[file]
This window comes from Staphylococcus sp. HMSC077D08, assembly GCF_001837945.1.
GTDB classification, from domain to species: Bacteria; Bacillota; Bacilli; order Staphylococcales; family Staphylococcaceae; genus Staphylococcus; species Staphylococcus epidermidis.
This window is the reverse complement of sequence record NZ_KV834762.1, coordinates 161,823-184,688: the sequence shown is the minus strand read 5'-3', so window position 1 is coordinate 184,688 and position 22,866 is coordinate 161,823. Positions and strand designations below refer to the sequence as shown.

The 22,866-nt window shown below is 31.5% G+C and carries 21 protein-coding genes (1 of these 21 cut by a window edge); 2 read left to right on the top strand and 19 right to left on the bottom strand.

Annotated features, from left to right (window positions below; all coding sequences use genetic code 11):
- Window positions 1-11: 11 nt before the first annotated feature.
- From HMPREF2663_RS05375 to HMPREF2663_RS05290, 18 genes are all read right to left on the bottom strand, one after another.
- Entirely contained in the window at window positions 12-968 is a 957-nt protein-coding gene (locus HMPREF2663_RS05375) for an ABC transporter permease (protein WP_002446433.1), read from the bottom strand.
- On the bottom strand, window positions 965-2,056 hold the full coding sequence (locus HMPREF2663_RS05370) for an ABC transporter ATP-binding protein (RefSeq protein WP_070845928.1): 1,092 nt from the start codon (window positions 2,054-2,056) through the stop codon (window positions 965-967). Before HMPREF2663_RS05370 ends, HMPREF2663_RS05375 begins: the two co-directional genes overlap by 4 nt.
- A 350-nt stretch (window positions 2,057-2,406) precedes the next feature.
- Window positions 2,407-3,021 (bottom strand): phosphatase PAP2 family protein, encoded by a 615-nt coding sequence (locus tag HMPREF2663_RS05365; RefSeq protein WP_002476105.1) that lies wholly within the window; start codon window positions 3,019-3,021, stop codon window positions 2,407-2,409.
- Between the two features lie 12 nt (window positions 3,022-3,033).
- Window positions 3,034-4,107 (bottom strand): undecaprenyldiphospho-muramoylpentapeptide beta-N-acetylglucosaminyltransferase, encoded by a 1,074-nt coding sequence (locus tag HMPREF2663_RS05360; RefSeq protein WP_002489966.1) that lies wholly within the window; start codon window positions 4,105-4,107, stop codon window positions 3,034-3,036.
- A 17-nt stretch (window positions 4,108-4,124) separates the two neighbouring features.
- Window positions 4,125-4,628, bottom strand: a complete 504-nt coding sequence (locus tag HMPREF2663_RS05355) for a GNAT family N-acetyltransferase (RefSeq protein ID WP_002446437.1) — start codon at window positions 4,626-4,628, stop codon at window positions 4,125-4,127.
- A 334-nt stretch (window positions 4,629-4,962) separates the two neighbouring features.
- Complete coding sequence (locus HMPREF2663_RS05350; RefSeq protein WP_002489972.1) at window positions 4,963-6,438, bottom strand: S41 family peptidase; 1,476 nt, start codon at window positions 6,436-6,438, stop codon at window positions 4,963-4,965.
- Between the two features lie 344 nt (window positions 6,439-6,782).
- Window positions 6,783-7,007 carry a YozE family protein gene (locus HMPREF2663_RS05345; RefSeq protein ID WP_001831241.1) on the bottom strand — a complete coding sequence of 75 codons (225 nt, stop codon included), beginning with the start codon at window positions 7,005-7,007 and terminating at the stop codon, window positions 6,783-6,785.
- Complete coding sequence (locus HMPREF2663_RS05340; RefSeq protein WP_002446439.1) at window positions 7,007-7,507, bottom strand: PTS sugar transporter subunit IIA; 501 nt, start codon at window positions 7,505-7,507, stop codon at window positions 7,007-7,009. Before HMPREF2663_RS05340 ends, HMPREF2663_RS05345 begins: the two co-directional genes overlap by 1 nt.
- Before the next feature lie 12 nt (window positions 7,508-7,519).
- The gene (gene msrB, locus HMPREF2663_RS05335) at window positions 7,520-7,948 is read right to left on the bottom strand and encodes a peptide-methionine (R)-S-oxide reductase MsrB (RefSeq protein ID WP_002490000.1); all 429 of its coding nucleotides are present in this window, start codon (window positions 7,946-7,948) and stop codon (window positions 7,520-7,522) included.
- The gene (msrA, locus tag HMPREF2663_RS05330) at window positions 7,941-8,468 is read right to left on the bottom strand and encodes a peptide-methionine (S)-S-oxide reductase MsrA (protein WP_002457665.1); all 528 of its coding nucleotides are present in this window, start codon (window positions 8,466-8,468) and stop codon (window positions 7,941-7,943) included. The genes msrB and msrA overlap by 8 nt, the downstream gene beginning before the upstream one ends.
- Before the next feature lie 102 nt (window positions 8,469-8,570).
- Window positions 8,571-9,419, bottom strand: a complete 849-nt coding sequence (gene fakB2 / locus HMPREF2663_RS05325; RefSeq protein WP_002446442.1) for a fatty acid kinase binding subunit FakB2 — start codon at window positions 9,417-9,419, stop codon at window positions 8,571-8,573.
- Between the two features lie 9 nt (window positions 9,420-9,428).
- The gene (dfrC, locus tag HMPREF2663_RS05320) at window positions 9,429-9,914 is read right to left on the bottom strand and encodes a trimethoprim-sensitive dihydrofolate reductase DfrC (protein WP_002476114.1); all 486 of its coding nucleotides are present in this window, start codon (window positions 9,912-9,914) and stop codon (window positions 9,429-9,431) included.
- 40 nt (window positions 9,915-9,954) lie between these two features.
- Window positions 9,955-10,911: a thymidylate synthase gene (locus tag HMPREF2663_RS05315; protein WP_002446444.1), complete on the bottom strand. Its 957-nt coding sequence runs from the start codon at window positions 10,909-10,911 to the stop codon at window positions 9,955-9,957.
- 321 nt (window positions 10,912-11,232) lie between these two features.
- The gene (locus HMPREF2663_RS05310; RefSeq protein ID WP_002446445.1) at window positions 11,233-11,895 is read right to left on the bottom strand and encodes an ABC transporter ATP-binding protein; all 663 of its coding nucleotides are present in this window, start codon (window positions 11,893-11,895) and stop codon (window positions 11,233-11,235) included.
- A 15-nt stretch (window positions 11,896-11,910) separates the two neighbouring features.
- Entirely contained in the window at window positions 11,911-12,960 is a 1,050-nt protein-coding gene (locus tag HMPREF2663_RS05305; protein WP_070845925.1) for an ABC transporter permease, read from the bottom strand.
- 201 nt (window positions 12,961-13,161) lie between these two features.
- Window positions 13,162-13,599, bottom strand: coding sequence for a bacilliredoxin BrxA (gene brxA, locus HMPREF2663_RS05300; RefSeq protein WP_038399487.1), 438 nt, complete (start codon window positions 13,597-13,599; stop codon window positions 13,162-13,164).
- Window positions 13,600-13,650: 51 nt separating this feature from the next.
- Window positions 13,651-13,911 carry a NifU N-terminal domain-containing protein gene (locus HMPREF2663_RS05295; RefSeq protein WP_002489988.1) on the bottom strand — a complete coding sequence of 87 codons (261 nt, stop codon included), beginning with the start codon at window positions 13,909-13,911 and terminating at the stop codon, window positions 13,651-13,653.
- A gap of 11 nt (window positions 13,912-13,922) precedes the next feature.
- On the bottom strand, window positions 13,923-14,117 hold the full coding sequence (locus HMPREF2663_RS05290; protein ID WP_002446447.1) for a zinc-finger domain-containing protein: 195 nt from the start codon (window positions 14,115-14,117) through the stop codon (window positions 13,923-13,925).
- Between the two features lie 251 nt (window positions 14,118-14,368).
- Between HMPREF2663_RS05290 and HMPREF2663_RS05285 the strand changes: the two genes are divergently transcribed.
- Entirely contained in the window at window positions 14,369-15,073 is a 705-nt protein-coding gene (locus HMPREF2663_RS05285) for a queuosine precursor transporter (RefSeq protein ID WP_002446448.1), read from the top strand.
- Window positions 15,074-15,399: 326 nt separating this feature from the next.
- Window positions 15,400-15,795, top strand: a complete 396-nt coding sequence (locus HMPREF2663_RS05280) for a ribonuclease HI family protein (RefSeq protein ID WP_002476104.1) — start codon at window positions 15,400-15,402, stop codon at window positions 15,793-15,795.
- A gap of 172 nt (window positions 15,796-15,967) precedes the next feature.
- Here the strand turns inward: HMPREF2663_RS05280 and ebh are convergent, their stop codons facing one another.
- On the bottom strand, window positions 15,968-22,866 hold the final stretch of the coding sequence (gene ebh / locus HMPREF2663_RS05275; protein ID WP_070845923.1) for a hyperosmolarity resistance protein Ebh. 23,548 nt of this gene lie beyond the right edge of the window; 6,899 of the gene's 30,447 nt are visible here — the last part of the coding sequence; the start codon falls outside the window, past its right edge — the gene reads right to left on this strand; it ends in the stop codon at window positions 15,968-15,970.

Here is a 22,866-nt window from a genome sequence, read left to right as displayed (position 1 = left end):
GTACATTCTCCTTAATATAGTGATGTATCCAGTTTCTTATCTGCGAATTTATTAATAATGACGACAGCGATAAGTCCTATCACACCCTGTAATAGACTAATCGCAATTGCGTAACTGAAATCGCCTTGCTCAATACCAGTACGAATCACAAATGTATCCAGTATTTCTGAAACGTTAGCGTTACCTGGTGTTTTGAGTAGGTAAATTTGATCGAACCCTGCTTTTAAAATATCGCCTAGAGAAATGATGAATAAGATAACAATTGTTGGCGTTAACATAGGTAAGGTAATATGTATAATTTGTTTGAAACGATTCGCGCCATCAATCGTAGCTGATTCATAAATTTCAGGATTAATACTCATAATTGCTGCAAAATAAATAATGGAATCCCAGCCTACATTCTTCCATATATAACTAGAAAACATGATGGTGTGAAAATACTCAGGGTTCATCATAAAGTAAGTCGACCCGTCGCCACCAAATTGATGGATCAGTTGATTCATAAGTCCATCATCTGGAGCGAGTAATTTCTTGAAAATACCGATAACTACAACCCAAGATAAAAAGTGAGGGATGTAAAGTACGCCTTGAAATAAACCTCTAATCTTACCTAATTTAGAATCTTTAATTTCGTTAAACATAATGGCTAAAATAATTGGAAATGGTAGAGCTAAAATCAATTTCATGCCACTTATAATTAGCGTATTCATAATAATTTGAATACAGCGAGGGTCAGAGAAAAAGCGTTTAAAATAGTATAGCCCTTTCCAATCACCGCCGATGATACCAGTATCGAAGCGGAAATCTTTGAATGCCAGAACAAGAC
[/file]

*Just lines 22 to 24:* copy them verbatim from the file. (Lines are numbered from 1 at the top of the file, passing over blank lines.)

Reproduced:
- The gene (gene msrB, locus HMPREF2663_RS05335) at window positions 7,520-7,948 is read right to left on the bottom strand and encodes a peptide-methionine (R)-S-oxide reductase MsrB (RefSeq protein ID WP_002490000.1); all 429 of its coding nucleotides are present in this window, start codon (window positions 7,946-7,948) and stop codon (window positions 7,520-7,522) included.
- The gene (msrA, locus tag HMPREF2663_RS05330) at window positions 7,941-8,468 is read right to left on the bottom strand and encodes a peptide-methionine (S)-S-oxide reductase MsrA (protein WP_002457665.1); all 528 of its coding nucleotides are present in this window, start codon (window positions 8,466-8,468) and stop codon (window positions 7,941-7,943) included. The genes msrB and msrA overlap by 8 nt, the downstream gene beginning before the upstream one ends.
- Before the next feature lie 102 nt (window positions 8,469-8,570).